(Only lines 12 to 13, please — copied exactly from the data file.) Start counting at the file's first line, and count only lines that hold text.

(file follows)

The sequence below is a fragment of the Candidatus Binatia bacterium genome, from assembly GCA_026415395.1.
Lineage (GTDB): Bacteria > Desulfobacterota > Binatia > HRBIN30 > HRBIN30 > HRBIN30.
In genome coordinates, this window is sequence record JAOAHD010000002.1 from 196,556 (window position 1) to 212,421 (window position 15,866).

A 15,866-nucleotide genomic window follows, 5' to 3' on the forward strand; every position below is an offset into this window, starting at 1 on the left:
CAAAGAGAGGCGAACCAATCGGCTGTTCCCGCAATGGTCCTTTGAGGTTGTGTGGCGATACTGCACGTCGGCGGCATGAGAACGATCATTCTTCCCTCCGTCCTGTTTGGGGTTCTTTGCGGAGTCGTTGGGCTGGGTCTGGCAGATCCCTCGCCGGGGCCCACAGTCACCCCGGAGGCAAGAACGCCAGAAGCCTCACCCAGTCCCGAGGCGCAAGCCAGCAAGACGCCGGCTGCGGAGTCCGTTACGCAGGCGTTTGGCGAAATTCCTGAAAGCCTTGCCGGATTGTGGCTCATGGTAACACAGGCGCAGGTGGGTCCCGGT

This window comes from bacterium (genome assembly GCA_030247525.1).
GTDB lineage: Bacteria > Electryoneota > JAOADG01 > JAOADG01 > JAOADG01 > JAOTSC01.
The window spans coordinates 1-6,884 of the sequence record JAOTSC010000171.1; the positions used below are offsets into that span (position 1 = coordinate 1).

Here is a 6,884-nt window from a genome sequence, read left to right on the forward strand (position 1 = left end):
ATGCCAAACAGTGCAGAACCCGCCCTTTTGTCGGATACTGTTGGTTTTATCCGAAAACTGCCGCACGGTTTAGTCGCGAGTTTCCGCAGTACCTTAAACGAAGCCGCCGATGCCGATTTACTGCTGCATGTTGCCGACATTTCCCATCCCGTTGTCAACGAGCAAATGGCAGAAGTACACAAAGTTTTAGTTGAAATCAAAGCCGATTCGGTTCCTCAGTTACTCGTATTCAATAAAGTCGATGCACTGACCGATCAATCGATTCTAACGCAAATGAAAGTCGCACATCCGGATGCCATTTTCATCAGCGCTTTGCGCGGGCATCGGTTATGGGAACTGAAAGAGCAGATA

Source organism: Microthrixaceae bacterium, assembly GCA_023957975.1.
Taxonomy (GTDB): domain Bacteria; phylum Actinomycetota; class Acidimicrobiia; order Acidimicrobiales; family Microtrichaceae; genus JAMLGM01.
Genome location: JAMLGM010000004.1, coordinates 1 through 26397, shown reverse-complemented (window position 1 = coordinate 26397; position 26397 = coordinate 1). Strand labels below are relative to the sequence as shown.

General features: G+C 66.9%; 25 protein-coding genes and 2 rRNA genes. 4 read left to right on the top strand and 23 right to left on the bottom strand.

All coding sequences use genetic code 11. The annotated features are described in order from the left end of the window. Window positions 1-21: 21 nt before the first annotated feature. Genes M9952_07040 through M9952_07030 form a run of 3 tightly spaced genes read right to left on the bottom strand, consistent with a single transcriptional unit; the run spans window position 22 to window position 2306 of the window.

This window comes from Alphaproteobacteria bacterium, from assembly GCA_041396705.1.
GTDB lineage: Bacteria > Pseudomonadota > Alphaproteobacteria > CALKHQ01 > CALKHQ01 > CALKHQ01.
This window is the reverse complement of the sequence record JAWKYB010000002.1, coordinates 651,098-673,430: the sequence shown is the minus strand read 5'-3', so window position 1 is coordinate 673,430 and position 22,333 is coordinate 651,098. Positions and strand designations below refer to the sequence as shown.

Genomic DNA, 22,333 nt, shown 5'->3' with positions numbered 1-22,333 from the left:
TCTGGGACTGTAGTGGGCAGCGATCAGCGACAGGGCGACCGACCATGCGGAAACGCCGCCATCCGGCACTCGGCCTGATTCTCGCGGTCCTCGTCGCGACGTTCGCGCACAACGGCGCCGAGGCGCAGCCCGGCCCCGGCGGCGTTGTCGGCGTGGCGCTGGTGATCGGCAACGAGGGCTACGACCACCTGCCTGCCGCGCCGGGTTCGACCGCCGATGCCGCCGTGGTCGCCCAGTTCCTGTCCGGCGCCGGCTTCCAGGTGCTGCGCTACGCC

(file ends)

Taxonomy (GTDB): domain Bacteria; phylum Actinomycetota; class Acidimicrobiia; order Acidimicrobiales; family Microtrichaceae; genus JAMLGM01.
Genome location: JAMLGM010000004.1, coordinates 1 through 26397, shown reverse-complemented (window position 1 = coordinate 26397; position 26397 = coordinate 1). Strand labels below are relative to the sequence as shown.